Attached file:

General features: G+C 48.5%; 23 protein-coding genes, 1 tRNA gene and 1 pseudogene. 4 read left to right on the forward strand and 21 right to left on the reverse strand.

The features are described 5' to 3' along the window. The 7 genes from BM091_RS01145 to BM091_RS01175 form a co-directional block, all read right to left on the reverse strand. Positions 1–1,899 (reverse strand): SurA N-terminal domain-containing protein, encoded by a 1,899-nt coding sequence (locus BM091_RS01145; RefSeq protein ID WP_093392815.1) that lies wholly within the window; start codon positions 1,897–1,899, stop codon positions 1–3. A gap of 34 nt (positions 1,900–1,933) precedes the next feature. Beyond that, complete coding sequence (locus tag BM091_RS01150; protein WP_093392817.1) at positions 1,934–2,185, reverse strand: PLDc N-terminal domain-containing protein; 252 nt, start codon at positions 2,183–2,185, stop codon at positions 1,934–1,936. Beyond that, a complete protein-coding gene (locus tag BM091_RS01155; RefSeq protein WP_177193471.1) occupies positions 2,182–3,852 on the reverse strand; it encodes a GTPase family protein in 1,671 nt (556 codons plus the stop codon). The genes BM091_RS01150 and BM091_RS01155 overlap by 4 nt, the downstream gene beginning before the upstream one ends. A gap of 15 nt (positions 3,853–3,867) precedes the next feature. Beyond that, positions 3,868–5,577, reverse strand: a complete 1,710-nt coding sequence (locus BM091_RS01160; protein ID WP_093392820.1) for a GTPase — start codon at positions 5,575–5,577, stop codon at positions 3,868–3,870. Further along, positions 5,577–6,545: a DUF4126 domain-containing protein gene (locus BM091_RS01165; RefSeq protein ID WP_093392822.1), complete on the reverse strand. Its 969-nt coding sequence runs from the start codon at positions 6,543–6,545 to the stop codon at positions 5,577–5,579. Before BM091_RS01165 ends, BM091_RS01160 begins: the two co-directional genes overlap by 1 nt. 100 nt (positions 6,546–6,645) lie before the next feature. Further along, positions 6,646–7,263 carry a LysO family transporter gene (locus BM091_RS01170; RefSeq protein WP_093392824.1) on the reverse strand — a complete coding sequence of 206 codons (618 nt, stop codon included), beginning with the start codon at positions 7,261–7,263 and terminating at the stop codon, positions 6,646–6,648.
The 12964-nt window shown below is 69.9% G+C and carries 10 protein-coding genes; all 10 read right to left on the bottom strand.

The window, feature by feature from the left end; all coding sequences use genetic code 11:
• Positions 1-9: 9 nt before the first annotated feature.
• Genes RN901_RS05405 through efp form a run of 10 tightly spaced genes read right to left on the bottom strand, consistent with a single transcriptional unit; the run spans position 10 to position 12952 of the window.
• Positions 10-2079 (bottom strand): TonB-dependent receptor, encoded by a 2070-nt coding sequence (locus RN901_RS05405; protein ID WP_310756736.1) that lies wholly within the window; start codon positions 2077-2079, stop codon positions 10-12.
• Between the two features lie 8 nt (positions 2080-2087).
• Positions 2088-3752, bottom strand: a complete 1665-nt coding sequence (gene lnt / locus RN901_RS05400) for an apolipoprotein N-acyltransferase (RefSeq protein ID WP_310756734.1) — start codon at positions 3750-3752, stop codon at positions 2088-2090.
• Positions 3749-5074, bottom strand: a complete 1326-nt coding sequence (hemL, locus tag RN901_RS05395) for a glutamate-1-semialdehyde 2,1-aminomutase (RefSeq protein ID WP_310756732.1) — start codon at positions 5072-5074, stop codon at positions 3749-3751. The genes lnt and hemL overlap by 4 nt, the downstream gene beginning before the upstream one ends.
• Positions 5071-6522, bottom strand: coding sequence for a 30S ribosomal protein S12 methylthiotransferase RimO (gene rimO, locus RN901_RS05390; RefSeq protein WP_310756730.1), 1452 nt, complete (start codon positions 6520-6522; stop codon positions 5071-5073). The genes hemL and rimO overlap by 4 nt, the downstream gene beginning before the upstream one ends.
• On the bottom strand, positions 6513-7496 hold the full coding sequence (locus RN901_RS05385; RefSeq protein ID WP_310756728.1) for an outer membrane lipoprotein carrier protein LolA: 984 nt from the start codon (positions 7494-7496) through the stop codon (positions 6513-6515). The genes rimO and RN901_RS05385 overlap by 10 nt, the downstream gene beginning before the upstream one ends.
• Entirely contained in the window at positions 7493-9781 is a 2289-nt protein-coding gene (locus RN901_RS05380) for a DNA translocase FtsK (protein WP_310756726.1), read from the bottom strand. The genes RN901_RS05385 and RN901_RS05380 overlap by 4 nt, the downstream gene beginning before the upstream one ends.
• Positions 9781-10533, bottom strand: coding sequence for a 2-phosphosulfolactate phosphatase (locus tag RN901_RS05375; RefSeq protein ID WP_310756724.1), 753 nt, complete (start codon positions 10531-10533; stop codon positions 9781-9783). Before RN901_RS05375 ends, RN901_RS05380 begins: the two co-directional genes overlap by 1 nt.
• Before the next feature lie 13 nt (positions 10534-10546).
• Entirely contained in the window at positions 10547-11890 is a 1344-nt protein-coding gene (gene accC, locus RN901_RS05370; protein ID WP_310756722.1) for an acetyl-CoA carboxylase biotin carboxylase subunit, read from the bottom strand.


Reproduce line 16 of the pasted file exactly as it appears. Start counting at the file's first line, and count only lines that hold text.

• Entirely contained in the window at positions 10547-11890 is a 1344-nt protein-coding gene (gene accC, locus RN901_RS05370; protein ID WP_310756722.1) for an acetyl-CoA carboxylase biotin carboxylase subunit, read from the bottom strand.